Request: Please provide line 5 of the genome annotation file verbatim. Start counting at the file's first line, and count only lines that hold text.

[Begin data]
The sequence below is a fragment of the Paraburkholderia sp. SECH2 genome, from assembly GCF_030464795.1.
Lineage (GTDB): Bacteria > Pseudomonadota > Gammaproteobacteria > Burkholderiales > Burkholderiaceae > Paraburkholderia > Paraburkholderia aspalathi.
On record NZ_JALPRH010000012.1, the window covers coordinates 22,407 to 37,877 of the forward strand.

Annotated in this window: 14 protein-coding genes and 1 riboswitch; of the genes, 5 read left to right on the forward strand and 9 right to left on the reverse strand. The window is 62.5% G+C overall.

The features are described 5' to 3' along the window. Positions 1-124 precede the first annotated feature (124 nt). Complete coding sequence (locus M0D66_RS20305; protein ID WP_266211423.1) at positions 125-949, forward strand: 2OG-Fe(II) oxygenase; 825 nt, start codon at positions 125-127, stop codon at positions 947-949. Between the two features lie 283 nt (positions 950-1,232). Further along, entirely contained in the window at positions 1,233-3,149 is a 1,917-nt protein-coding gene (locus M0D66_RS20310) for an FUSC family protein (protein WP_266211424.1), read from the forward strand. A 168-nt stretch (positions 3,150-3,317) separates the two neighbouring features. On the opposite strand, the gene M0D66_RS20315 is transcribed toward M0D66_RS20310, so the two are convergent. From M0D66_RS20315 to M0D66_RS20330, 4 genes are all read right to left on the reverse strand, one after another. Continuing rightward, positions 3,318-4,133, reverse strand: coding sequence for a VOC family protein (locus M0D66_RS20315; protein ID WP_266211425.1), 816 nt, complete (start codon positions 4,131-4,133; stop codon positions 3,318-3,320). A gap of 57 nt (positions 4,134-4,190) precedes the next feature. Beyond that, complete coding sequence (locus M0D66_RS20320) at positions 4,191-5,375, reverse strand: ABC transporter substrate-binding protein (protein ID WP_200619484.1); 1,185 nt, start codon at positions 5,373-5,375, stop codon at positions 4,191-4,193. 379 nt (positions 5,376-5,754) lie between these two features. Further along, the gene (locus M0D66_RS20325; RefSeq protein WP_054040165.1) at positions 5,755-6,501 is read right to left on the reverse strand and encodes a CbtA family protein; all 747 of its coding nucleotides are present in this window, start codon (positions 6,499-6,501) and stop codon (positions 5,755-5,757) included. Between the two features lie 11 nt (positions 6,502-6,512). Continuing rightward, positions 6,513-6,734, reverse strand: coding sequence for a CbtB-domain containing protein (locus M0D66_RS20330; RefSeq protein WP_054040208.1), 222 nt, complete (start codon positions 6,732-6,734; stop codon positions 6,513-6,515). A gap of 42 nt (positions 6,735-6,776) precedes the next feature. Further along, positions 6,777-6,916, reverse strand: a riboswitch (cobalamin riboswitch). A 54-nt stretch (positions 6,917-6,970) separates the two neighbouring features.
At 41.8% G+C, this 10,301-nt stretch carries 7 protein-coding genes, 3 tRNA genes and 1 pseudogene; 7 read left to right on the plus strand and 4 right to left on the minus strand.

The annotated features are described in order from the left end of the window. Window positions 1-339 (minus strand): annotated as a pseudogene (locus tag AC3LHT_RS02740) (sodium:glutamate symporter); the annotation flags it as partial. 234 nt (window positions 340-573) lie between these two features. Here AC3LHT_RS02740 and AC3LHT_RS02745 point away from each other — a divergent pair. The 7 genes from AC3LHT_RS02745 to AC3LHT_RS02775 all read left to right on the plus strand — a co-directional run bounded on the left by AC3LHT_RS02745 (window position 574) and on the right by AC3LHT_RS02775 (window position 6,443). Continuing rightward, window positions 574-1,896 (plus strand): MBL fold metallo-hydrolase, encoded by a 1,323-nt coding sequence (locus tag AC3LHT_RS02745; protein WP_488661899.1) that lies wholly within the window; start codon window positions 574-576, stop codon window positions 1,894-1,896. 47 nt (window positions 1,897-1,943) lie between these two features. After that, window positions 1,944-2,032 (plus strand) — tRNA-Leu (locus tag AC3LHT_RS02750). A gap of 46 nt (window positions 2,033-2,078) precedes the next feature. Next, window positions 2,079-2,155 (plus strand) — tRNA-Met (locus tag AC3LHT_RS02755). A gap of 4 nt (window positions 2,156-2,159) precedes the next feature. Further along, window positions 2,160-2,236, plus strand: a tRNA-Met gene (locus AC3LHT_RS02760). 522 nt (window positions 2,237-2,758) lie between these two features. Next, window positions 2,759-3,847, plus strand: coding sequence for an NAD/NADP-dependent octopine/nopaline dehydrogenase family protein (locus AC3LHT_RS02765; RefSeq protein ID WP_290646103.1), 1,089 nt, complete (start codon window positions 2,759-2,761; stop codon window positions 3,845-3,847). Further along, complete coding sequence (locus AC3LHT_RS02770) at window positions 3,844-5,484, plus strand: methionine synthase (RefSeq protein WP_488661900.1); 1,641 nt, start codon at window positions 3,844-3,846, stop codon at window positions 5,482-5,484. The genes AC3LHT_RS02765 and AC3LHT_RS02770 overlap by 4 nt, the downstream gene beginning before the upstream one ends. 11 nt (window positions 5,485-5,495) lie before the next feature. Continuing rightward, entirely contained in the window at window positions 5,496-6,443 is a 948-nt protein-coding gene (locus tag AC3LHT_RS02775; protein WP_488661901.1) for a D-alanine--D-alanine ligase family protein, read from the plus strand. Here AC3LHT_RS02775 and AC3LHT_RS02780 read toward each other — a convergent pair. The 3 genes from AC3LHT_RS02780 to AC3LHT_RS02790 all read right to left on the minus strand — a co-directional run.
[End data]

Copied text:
The features are described 5' to 3' along the window. Positions 1-124 precede the first annotated feature (124 nt). Complete coding sequence (locus M0D66_RS20305; protein ID WP_266211423.1) at positions 125-949, forward strand: 2OG-Fe(II) oxygenase; 825 nt, start codon at positions 125-127, stop codon at positions 947-949. Between the two features lie 283 nt (positions 950-1,232). Further along, entirely contained in the window at positions 1,233-3,149 is a 1,917-nt protein-coding gene (locus M0D66_RS20310) for an FUSC family protein (protein WP_266211424.1), read from the forward strand. A 168-nt stretch (positions 3,150-3,317) separates the two neighbouring features. On the opposite strand, the gene M0D66_RS20315 is transcribed toward M0D66_RS20310, so the two are convergent. From M0D66_RS20315 to M0D66_RS20330, 4 genes are all read right to left on the reverse strand, one after another. Continuing rightward, positions 3,318-4,133, reverse strand: coding sequence for a VOC family protein (locus M0D66_RS20315; protein ID WP_266211425.1), 816 nt, complete (start codon positions 4,131-4,133; stop codon positions 3,318-3,320). A gap of 57 nt (positions 4,134-4,190) precedes the next feature. Beyond that, complete coding sequence (locus M0D66_RS20320) at positions 4,191-5,375, reverse strand: ABC transporter substrate-binding protein (protein ID WP_200619484.1); 1,185 nt, start codon at positions 5,373-5,375, stop codon at positions 4,191-4,193. 379 nt (positions 5,376-5,754) lie between these two features. Further along, the gene (locus M0D66_RS20325; RefSeq protein WP_054040165.1) at positions 5,755-6,501 is read right to left on the reverse strand and encodes a CbtA family protein; all 747 of its coding nucleotides are present in this window, start codon (positions 6,499-6,501) and stop codon (positions 5,755-5,757) included. Between the two features lie 11 nt (positions 6,502-6,512). Continuing rightward, positions 6,513-6,734, reverse strand: coding sequence for a CbtB-domain containing protein (locus M0D66_RS20330; RefSeq protein WP_054040208.1), 222 nt, complete (start codon positions 6,732-6,734; stop codon positions 6,513-6,515). A gap of 42 nt (positions 6,735-6,776) precedes the next feature. Further along, positions 6,777-6,916, reverse strand: a riboswitch (cobalamin riboswitch). A 54-nt stretch (positions 6,917-6,970) separates the two neighbouring features.